- Published: Saturday, 24 December 2016
- Written by Jon Chandler
- Hits: 1120
The monitor I've mentioned will be used to monitor faults in a piece of FAA equipment. It has morphed from the initial concept of just providing some indicator lights to being a data logger to aid in determining the root cause of a failure. The original concept was to "play back" the sequence of faults recorded on the board's LEDs; this expanded to having a USB interface to read out data serially.
In the past, I have observed problems when interfacing to installed equipment - most often grounds being at different potentials. This can result in sparks, tripped circuit breakers and damaged equipment. In this case, dealing with aircraft navigational equipment, I opted for an abundance of caution. An isolated USB interface would protect both the computer connected to the data logger and the monitored equipment.
FTDI is the common choice for USB-UART chips but they have been plauged by fake chips and controversy with drivers being revised to not work with fake chips or to even destroy them. Not a good way to keep people happy.
For this design, I opted to use the Chinese CH340G USB-UART chip. It's cheap and popular (since many Arduino clones are using it) and the driver is readily available. DreamCity Innovations have worked up a data sheet for this chip since the original is in Chinese.
My isolated USB interface design is based on an example in the DreamCity data sheet, with slight changes. Their schematic shows an inverter on the microcontroller transmit line, lists the part number of a buffer with the note "... but helpful when the input pins cannot source too many current." The PIC 18Fs that I work with can source many current (25mA), so this addition was unnecessary.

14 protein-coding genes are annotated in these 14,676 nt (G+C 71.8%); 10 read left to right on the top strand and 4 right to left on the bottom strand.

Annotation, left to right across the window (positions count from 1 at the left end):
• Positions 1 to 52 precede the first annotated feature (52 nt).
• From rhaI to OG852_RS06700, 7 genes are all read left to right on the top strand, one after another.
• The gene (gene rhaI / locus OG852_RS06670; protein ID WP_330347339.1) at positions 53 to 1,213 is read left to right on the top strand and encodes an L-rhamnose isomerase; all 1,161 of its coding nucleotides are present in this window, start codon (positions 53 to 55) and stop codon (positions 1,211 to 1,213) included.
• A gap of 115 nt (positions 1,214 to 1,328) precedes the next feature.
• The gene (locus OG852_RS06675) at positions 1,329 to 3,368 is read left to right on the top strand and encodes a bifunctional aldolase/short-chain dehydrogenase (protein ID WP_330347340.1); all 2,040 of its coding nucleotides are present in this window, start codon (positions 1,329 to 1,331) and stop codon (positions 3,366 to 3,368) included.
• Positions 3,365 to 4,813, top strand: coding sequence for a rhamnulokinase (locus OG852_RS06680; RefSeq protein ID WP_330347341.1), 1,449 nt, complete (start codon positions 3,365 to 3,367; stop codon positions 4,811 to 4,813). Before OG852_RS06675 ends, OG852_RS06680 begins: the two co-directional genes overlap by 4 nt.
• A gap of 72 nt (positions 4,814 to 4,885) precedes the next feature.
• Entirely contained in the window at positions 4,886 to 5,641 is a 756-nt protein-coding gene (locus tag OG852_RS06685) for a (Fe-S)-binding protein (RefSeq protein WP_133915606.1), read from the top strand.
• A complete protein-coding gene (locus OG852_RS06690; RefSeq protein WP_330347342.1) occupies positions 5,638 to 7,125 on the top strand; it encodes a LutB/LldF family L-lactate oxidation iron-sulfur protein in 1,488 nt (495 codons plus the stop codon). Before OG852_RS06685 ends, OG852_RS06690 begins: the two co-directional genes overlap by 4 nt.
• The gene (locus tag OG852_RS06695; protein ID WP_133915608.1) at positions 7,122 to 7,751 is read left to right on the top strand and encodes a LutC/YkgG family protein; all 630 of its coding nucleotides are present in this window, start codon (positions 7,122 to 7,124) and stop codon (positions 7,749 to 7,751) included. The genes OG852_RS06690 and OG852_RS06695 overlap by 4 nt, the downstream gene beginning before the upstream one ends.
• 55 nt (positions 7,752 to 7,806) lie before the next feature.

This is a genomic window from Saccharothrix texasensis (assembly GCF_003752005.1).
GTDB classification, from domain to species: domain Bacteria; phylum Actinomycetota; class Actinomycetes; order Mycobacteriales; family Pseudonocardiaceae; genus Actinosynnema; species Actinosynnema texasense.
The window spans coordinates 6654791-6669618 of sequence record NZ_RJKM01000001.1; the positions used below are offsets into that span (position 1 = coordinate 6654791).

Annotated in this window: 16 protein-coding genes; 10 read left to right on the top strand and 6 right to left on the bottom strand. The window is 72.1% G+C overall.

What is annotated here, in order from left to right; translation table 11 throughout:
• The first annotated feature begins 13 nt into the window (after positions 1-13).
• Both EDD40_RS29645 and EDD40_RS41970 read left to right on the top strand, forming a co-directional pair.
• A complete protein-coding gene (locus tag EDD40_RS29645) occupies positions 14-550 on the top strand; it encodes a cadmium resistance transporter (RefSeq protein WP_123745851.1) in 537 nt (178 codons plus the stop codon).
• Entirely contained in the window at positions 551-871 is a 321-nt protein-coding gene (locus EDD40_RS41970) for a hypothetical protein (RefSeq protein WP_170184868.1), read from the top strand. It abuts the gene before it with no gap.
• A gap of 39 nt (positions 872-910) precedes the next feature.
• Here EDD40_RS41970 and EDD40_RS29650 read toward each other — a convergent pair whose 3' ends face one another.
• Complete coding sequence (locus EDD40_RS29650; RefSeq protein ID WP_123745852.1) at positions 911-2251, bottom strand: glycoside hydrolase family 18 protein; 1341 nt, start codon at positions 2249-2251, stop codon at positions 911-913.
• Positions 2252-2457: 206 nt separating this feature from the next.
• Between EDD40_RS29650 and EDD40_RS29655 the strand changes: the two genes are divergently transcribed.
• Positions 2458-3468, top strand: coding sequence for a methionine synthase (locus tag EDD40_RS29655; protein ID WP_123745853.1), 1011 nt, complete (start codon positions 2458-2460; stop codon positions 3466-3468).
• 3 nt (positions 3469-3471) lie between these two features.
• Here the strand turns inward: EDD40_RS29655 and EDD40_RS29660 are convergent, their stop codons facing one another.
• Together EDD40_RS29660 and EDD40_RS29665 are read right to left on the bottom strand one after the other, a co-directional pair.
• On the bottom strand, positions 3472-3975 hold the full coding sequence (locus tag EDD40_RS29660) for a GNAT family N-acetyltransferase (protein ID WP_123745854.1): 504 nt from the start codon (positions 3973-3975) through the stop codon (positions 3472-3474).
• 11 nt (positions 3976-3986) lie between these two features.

The resulting circuit is pretty simple and having it optically isolated didn't add much complication. The schematic is shown below. The CH340G is in a 16 pin SOIC package so it's pretty easy to handle. I can't say the same thing about the micro-B USB connector! The pins are extremely fine-pitched but the connector I used isn't too difficult to work with - it actually fits in a cutout in the circuit board so the tends to be aelf-aligning to the pins.
I opted just to include the Tx and RX lines in this interface although CTS and DTR could easily be added.
This interface is completely isolated from the rest of the circuit. Grounds are not common nor is the power supply. The USB interface is powered through the USB connection; the rest of the circuit can not be powered from the USB supply. The blue lines on the photo below show the isolated part of the circuit - the only connection to the rest of the board is via the optical isolators. There's also an anti-tracking slot cut into the board below the optical isolators to reduce the possibility of high voltage arc over. The horizontal blue line is actually a little too far up. If you look closely, you can see the slot under the two 4 pin optoisolators.
This interface works very well, and it shows up as a com port on a Windows PC (a driver may have to be installed). The plan is a technician may connect a laptop to the monitor when a fault occurs to download data to aid in troubleshooting.
I made a happy discovery a couple days ago. Many Android phones support USB On The Go - this allows a phone to act as a host to some devices. My happy discovery is that there are terminal emulators available for Android phones that support the CH340G chip. No need to drag out a laptop...just connect your phone! This picture shows some of the output on my phone. Sweet! I will be spinning a TAP-28 version including the CH340G; a handy serial interface would be a great addition. Hmmm...I wonder if there are any boot loader programs for PICs on Android....